Limited academic publications analysing the theologies and ethics of historic Black Freedom Struggles have resulted in minimal inclusion in broader theological and ethical canons. In this article I explore the role of music in Black Freedom Struggles, especially the historic Civil Rights Movement, to argue that such music was a transgressive tool that expanded leadership positions and produced new theo-ethical and socio-political texts. These organic oral texts were published through alternative methods, expanding activists’ theological and ethical beliefs about the social and political struggles in which they participated. Finally, I suggest that protest music in the contemporary Movement for Black Lives offers a view into the lived realities and commitments of participants as they continue the tradition of using music as a theo-ethical and socio-political tool.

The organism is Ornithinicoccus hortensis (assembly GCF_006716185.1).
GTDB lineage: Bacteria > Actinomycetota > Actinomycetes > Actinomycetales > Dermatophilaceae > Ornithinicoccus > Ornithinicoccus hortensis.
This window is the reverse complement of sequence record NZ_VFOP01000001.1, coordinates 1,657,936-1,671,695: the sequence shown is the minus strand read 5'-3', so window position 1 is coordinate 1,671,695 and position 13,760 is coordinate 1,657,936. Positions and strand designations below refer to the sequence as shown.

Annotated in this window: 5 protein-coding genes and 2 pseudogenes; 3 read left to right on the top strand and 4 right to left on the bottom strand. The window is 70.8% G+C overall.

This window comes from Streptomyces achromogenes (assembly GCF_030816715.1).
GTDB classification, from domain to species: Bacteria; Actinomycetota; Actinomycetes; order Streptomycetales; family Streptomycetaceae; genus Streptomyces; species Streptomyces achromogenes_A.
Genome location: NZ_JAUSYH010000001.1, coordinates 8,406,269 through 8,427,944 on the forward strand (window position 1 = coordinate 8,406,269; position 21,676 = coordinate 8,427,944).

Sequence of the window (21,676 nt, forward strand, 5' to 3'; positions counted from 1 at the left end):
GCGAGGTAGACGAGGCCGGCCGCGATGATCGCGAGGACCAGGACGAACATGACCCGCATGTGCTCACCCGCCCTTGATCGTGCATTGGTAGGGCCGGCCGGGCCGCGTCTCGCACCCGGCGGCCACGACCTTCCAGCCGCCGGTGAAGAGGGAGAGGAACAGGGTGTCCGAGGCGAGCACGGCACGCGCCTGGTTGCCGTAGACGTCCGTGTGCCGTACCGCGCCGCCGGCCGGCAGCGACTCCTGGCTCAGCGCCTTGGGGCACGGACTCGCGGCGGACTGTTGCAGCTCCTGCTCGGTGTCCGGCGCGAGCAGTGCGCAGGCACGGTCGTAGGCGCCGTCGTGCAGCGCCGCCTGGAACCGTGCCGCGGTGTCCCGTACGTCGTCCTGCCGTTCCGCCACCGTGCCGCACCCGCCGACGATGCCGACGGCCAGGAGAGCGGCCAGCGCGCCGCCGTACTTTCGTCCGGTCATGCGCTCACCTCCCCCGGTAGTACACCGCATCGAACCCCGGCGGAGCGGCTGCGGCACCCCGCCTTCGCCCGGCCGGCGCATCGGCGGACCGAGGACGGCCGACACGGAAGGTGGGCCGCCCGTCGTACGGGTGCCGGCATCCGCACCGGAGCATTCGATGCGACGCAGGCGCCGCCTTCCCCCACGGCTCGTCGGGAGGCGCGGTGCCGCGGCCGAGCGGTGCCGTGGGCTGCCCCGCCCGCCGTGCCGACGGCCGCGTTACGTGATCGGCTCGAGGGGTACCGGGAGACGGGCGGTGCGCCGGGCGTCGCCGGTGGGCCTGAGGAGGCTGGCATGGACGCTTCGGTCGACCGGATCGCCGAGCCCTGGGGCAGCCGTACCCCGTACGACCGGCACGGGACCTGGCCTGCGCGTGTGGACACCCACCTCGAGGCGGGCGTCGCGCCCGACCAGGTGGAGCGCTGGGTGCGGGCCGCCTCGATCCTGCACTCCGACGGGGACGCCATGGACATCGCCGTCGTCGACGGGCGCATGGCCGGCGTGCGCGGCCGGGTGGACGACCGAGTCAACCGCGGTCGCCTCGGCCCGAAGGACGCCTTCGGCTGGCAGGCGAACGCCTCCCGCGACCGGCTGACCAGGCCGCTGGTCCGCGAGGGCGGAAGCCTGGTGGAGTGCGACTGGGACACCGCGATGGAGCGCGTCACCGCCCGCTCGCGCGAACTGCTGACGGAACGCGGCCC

All Science Journal Classification (ASJC) codes
- Religious studies